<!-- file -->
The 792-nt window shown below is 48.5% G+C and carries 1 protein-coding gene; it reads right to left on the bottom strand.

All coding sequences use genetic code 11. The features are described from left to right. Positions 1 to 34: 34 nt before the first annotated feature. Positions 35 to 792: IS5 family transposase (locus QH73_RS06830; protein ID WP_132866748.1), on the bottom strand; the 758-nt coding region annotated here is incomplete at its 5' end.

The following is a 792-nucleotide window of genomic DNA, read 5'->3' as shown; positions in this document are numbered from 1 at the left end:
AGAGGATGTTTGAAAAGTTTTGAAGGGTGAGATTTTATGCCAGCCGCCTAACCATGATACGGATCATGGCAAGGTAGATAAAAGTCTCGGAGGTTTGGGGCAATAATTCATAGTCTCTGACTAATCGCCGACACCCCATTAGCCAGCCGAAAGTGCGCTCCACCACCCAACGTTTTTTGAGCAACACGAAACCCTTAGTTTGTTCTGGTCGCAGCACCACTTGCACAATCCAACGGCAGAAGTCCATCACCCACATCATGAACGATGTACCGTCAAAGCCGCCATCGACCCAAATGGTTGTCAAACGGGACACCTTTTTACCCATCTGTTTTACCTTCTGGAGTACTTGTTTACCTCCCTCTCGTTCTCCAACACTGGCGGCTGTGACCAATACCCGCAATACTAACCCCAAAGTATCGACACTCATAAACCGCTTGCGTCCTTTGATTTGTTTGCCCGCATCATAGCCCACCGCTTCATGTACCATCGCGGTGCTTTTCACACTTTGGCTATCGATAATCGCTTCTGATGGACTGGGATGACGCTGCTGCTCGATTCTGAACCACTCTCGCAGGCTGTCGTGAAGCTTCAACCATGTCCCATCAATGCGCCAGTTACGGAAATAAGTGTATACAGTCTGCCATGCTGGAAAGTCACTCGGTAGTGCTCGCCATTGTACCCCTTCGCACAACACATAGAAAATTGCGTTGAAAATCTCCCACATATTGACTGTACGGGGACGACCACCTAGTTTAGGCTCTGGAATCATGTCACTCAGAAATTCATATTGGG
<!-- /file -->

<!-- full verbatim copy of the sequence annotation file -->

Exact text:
The 792-nt window shown below is 48.5% G+C and carries 1 protein-coding gene; it reads right to left on the bottom strand.

All coding sequences use genetic code 11. The features are described from left to right. Positions 1 to 34: 34 nt before the first annotated feature. Positions 35 to 792: IS5 family transposase (locus QH73_RS06830; protein ID WP_132866748.1), on the bottom strand; the 758-nt coding region annotated here is incomplete at its 5' end.

The following is a 792-nucleotide window of genomic DNA, read 5'->3' as shown; positions in this document are numbered from 1 at the left end:
AGAGGATGTTTGAAAAGTTTTGAAGGGTGAGATTTTATGCCAGCCGCCTAACCATGATACGGATCATGGCAAGGTAGATAAAAGTCTCGGAGGTTTGGGGCAATAATTCATAGTCTCTGACTAATCGCCGACACCCCATTAGCCAGCCGAAAGTGCGCTCCACCACCCAACGTTTTTTGAGCAACACGAAACCCTTAGTTTGTTCTGGTCGCAGCACCACTTGCACAATCCAACGGCAGAAGTCCATCACCCACATCATGAACGATGTACCGTCAAAGCCGCCATCGACCCAAATGGTTGTCAAACGGGACACCTTTTTACCCATCTGTTTTACCTTCTGGAGTACTTGTTTACCTCCCTCTCGTTCTCCAACACTGGCGGCTGTGACCAATACCCGCAATACTAACCCCAAAGTATCGACACTCATAAACCGCTTGCGTCCTTTGATTTGTTTGCCCGCATCATAGCCCACCGCTTCATGTACCATCGCGGTGCTTTTCACACTTTGGCTATCGATAATCGCTTCTGATGGACTGGGATGACGCTGCTGCTCGATTCTGAACCACTCTCGCAGGCTGTCGTGAAGCTTCAACCATGTCCCATCAATGCGCCAGTTACGGAAATAAGTGTATACAGTCTGCCATGCTGGAAAGTCACTCGGTAGTGCTCGCCATTGTACCCCTTCGCACAACACATAGAAAATTGCGTTGAAAATCTCCCACATATTGACTGTACGGGGACGACCACCTAGTTTAGGCTCTGGAATCATGTCACTCAGAAATTCATATTGGG